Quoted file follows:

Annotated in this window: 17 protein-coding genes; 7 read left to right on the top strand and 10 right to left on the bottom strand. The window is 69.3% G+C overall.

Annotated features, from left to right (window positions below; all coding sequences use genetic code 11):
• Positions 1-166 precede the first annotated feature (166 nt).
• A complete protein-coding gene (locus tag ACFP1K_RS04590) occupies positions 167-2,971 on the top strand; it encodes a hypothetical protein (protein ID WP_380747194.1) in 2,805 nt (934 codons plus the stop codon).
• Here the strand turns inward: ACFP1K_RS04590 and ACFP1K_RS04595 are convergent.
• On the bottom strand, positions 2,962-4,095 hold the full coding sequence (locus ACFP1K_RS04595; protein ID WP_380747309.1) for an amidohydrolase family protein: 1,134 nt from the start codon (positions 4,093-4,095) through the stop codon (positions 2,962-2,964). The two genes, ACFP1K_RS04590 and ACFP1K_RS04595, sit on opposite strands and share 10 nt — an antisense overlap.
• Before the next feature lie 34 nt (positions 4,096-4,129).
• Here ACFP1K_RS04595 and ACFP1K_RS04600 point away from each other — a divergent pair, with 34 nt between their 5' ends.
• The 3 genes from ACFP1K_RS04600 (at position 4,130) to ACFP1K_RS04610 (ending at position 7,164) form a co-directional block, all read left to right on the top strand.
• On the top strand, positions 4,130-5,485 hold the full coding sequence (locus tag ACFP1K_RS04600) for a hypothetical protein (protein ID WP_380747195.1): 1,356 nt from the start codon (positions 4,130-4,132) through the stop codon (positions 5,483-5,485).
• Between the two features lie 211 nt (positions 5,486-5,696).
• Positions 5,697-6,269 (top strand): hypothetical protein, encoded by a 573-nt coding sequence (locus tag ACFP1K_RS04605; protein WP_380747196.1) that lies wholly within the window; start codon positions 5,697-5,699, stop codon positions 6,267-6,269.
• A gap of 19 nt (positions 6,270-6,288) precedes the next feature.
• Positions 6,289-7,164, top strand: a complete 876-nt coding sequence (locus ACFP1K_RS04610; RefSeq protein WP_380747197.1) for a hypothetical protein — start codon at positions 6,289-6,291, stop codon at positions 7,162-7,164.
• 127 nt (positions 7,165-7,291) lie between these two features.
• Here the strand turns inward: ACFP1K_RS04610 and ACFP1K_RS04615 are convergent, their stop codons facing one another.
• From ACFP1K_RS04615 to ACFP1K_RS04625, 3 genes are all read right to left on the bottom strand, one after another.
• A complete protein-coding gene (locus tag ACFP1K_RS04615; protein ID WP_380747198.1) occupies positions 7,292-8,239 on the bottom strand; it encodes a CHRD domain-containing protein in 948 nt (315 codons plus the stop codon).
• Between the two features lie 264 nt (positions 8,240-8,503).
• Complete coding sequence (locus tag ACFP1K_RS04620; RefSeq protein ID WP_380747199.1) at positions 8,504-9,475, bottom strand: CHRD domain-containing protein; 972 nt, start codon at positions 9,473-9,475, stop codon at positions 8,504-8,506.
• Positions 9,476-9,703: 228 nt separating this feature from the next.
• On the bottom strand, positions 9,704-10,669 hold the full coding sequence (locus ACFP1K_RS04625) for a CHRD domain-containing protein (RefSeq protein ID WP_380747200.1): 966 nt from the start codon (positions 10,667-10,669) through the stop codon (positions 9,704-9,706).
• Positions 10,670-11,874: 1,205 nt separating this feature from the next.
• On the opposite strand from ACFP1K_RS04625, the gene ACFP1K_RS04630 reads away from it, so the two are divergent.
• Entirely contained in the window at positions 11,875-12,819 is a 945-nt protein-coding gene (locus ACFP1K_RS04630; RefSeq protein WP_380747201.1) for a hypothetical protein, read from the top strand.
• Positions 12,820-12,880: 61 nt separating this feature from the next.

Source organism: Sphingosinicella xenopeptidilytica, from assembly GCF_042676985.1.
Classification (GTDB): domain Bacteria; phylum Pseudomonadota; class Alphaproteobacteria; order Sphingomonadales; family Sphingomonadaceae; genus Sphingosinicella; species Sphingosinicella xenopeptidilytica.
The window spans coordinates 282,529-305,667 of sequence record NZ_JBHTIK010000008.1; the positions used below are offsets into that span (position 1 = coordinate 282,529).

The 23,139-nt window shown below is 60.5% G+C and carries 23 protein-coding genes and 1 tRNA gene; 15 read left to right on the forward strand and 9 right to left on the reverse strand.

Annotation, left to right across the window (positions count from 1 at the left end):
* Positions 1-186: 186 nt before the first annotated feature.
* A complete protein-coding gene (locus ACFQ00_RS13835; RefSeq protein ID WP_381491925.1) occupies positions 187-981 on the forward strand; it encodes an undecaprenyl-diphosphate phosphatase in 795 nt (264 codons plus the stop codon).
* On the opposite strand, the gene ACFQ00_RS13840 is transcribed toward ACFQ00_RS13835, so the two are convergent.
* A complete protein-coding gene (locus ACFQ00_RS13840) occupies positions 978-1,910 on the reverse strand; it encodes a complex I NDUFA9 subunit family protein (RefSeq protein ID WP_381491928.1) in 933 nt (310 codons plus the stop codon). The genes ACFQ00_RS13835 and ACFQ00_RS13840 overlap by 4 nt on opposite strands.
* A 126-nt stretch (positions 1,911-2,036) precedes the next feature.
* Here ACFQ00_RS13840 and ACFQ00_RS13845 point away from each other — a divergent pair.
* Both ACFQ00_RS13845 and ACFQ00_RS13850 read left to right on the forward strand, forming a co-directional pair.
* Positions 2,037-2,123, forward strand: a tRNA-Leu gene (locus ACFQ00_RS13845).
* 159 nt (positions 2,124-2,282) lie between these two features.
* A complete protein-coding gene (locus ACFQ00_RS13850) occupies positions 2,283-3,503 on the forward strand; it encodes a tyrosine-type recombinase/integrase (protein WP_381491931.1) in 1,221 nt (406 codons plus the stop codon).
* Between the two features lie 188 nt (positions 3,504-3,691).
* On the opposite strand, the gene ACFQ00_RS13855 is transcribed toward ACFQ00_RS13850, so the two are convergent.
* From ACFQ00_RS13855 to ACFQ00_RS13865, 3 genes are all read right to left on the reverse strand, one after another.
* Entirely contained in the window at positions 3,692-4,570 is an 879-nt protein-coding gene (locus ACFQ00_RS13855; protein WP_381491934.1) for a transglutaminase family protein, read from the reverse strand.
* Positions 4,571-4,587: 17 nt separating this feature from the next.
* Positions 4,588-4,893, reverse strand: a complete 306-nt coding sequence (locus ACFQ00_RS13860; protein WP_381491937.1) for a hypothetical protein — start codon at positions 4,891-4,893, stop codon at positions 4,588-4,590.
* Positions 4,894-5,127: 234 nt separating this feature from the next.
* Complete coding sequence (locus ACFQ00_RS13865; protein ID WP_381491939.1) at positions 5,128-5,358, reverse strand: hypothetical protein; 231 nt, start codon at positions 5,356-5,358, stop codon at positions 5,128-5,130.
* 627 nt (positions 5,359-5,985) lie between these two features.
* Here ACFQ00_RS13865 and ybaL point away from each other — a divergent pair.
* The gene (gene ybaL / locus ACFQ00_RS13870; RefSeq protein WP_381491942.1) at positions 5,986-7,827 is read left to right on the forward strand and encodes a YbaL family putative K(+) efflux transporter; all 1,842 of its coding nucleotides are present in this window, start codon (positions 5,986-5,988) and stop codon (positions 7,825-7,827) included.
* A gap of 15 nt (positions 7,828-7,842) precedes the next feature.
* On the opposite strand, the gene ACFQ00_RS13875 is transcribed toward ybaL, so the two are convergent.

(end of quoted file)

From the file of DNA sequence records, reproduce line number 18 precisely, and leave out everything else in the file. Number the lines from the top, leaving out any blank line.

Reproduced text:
• A complete protein-coding gene (locus tag ACFP1K_RS04615; protein ID WP_380747198.1) occupies positions 7,292-8,239 on the bottom strand; it encodes a CHRD domain-containing protein in 948 nt (315 codons plus the stop codon).